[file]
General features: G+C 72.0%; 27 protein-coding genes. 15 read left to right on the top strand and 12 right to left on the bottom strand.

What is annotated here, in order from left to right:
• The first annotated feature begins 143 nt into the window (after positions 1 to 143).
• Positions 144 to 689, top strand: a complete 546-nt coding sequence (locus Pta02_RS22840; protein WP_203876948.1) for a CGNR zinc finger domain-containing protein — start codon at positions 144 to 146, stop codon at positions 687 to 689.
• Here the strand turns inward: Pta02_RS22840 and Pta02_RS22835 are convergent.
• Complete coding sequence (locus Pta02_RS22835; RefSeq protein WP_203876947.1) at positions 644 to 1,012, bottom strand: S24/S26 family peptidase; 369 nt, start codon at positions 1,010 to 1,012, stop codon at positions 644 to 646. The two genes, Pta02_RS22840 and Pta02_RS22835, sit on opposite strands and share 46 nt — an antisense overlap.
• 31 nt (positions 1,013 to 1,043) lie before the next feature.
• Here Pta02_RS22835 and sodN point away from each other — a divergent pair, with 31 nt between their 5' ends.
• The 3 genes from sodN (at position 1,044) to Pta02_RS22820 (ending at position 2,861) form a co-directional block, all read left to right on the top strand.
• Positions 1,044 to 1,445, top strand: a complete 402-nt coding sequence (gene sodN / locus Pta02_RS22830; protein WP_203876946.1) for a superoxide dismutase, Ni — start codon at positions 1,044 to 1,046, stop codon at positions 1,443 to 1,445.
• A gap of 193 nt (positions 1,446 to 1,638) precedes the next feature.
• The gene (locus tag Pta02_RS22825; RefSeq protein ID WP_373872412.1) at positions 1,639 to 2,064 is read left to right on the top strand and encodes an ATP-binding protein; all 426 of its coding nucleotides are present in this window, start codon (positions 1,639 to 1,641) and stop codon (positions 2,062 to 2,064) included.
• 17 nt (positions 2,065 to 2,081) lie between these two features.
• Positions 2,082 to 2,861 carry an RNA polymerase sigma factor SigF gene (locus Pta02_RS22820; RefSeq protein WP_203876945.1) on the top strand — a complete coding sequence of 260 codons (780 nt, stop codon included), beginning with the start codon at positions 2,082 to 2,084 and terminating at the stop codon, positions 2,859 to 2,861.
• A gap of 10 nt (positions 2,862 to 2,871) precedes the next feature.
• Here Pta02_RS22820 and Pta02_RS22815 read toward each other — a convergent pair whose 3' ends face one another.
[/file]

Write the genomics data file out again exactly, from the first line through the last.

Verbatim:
General features: G+C 72.0%; 27 protein-coding genes. 15 read left to right on the top strand and 12 right to left on the bottom strand.

What is annotated here, in order from left to right:
• The first annotated feature begins 143 nt into the window (after positions 1 to 143).
• Positions 144 to 689, top strand: a complete 546-nt coding sequence (locus Pta02_RS22840; protein WP_203876948.1) for a CGNR zinc finger domain-containing protein — start codon at positions 144 to 146, stop codon at positions 687 to 689.
• Here the strand turns inward: Pta02_RS22840 and Pta02_RS22835 are convergent.
• Complete coding sequence (locus Pta02_RS22835; RefSeq protein WP_203876947.1) at positions 644 to 1,012, bottom strand: S24/S26 family peptidase; 369 nt, start codon at positions 1,010 to 1,012, stop codon at positions 644 to 646. The two genes, Pta02_RS22840 and Pta02_RS22835, sit on opposite strands and share 46 nt — an antisense overlap.
• 31 nt (positions 1,013 to 1,043) lie before the next feature.
• Here Pta02_RS22835 and sodN point away from each other — a divergent pair, with 31 nt between their 5' ends.
• The 3 genes from sodN (at position 1,044) to Pta02_RS22820 (ending at position 2,861) form a co-directional block, all read left to right on the top strand.
• Positions 1,044 to 1,445, top strand: a complete 402-nt coding sequence (gene sodN / locus Pta02_RS22830; protein WP_203876946.1) for a superoxide dismutase, Ni — start codon at positions 1,044 to 1,046, stop codon at positions 1,443 to 1,445.
• A gap of 193 nt (positions 1,446 to 1,638) precedes the next feature.
• The gene (locus tag Pta02_RS22825; RefSeq protein ID WP_373872412.1) at positions 1,639 to 2,064 is read left to right on the top strand and encodes an ATP-binding protein; all 426 of its coding nucleotides are present in this window, start codon (positions 1,639 to 1,641) and stop codon (positions 2,062 to 2,064) included.
• 17 nt (positions 2,065 to 2,081) lie between these two features.
• Positions 2,082 to 2,861 carry an RNA polymerase sigma factor SigF gene (locus Pta02_RS22820; RefSeq protein WP_203876945.1) on the top strand — a complete coding sequence of 260 codons (780 nt, stop codon included), beginning with the start codon at positions 2,082 to 2,084 and terminating at the stop codon, positions 2,859 to 2,861.
• A gap of 10 nt (positions 2,862 to 2,871) precedes the next feature.
• Here Pta02_RS22820 and Pta02_RS22815 read toward each other — a convergent pair whose 3' ends face one another.